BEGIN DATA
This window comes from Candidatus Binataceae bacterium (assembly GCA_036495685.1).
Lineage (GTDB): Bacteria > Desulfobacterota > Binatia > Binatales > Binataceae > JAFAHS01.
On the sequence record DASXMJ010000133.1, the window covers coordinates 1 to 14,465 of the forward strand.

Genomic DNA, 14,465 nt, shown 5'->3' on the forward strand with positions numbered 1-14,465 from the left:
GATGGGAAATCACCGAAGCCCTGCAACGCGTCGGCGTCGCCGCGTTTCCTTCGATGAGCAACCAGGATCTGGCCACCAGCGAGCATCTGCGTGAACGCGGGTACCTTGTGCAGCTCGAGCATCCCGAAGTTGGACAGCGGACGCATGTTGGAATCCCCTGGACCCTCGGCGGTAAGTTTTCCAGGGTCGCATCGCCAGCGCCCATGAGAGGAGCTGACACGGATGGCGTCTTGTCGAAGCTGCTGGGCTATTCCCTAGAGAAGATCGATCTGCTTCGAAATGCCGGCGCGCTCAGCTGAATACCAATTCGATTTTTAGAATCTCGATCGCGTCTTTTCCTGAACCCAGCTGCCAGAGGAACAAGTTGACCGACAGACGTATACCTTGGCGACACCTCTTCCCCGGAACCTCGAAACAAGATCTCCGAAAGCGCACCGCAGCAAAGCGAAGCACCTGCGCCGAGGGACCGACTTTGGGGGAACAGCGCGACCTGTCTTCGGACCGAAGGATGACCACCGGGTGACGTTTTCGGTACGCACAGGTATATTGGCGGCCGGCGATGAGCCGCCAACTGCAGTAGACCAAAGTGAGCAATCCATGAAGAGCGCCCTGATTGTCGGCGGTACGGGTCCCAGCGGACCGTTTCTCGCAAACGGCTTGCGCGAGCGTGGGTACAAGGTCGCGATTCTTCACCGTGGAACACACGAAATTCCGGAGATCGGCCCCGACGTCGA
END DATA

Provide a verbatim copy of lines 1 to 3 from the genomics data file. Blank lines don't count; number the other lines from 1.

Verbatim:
This window comes from Candidatus Binataceae bacterium (assembly GCA_036495685.1).
Lineage (GTDB): Bacteria > Desulfobacterota > Binatia > Binatales > Binataceae > JAFAHS01.
On the sequence record DASXMJ010000133.1, the window covers coordinates 1 to 14,465 of the forward strand.